What are pediatric kidney stones?

Kidney stones in children occur when chemicals in the urine become concentrated to the point that they form solid crystals. Larger stones may become lodged in the urinary tract, causing pain, blockage or infection. Kidney stones in children are far less common than in adults but they occur for the same reasons. Minerals form crystal deposits in the kidneys which grow into stones, most of which are about the size of a grain of sand. 

Most pediatric kidney stones remain in the kidney but up to a third may migrate from the kidney to lodge in the ureters, the tubes that lead from the kidney to the bladder. Stones that remain in the kidney, although often painless, can be the source of recurrent urinary tract infections. Those that lodge in the ureter can create a severe colicky pain.

Another symptom is blood in the urine (hematuria). Most of these stones can be treated with extra-corporeal shock wave lithotripsy (SWL), a completely non-invasive procedure. The child is placed under anesthesia and sound waves of specific frequencies are focused on the stones to shatter them into fragments small enough to be easily passed during urination.

In instances in which the stones are too large to be treated with SWL or fail to respond to SWL, Cleveland Clinic has developed a number of minimally invasive procedures that allow the stones to be removed. These operations are so efficient and so minimally traumatic that it is not unusual for the child to return home on the same day the procedure is conducted.

Are kidney stones common in children?

Pediatric kidney stones are not common in children. However, while rare, many physicians have reported seeing an increase in the number of pediatric kidney stone incidents in recent years. Experts are not sure what is causing the rise in pediatric kidney stones. If your child is exhibiting symptoms of kidney stones (especially hematuria) seek medical attention.

What causes kidney stones in children?

The type of kidney stone will indicate to your doctor what the root cause of your kidney stone production is. Four types of stones and the chemical abnormalities that cause them are:

  • Calcium Stones: people who form this type of stone either have too much of one type of three chemicals in their urine, or not enough of another. In particular, they have either too much calcium, oxalate, or urate in their urine, or too little citrate. Eating too much salt may cause too much calcium to stay in the urine A few patients will have kidney stones from overproduction of the calcium controlling hormone, parathormone. Drinking milk does not cause kidney stones.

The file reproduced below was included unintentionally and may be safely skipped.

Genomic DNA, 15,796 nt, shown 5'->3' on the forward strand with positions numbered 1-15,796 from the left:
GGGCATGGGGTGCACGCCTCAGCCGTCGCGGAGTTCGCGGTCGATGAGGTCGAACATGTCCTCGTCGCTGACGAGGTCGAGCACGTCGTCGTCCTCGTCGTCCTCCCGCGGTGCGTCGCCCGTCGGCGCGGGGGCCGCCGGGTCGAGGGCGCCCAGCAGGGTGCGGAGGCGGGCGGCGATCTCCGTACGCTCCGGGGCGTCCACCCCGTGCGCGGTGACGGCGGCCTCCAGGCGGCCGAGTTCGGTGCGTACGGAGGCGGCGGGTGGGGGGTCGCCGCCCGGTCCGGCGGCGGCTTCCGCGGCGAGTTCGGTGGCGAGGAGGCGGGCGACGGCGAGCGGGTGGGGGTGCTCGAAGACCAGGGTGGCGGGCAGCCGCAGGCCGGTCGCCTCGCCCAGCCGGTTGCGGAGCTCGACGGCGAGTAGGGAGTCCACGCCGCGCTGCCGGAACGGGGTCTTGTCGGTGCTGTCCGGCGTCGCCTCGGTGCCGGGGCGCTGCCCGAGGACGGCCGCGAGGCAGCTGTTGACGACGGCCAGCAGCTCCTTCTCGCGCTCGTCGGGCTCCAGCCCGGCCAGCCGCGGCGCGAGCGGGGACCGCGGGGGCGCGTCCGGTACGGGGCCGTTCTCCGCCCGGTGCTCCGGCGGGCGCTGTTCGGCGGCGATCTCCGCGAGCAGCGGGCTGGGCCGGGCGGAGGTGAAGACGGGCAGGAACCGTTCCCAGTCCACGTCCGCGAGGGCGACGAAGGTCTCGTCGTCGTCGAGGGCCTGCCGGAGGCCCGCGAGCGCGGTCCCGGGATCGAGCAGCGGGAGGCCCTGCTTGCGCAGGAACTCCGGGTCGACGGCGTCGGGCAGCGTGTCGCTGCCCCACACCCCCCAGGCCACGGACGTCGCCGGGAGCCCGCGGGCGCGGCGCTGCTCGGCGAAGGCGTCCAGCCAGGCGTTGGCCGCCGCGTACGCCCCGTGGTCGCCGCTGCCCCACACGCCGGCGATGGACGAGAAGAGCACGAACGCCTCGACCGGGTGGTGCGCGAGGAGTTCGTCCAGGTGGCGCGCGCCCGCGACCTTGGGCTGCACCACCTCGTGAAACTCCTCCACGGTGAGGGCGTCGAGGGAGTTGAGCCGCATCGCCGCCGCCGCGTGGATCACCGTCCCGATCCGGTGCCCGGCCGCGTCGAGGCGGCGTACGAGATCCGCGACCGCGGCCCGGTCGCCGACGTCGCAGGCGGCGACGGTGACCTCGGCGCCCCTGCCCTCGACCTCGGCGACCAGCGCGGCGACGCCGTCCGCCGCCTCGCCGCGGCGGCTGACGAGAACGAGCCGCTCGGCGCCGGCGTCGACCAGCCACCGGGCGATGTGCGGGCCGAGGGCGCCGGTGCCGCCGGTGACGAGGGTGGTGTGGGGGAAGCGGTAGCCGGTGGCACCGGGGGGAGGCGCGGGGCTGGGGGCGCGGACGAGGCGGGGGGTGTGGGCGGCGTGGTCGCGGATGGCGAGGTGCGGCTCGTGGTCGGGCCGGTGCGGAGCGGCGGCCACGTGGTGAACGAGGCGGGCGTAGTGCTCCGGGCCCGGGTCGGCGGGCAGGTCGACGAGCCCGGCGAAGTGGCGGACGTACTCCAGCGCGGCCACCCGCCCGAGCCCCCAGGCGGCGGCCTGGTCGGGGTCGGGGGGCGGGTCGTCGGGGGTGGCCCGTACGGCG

• Struvite Stones: Chronic infection of the urine generally causes these stones. The bacteria responsible for the infection cause a chemical alteration of urine which leads to this type of stone.
  • Uric Acid Stones: This type of stone forms when the urine is too acidic, which causes excessive uric acid production.
  • Cystine Stones: These stones form because of an inherited condition in which the body cannot clear a chemical called cystine from the blood. Usually, other family members have the same condition.

Knowing the type of kidney stone is important to prescribing treatment to prevent other stones from forming.

Additional factors can play a role in kidney stone formation in children. Defects in the urinary tract can block the flow of urine allowing the chemicals that create kidney stones to accumulate. Approximately one-third of children who suffer from kidney stones have an abnormality in their urinary tract.

Just like in adults, diet also plays an important role in kidney stone formation. When children have bad eating habits, such as drinking too little water or too much caffeine risk of kidney stones increase.

How are kidney stones in children diagnosed?

If a child is suspected of having kidney stones, either because of pain or blood in the urine, the physician may order x-rays or an ultrasound examination of the kidneys, ureters (tubes that carry urine from the kidneys to the bladder) and the bladder. If present, most kidney stones can be seen on an x-ray, although sometimes an ultrasound examination is necessary to see other types of kidney stones.

What are the symptoms of kidney stones in children?

The most common symptoms of kidney stones are blood in the urine or pain. Pain severity and location of pain might vary depending on such factors as stone location and degree of obstruction. Other symptoms include:

  • Severe colicky pain
  • Inability to urinate (when a stone blocks the urinary tract)
  • Nausea
  • Vomiting
  • Cloudy, foul smelling urine, fever, chills, or weakness might be a sign of a serious infection
  • Blood in the urine

Some kidney stones are called "silent stones" because they do not cause symptoms.

To learn more, please visit our health information page about kidney stones.

Reviewed by a Cleveland Clinic medical professional.

Cleveland Clinic is a non-profit academic medical center. Advertising on our site helps support our mission. We do not endorse non-Cleveland Clinic products or services. Policy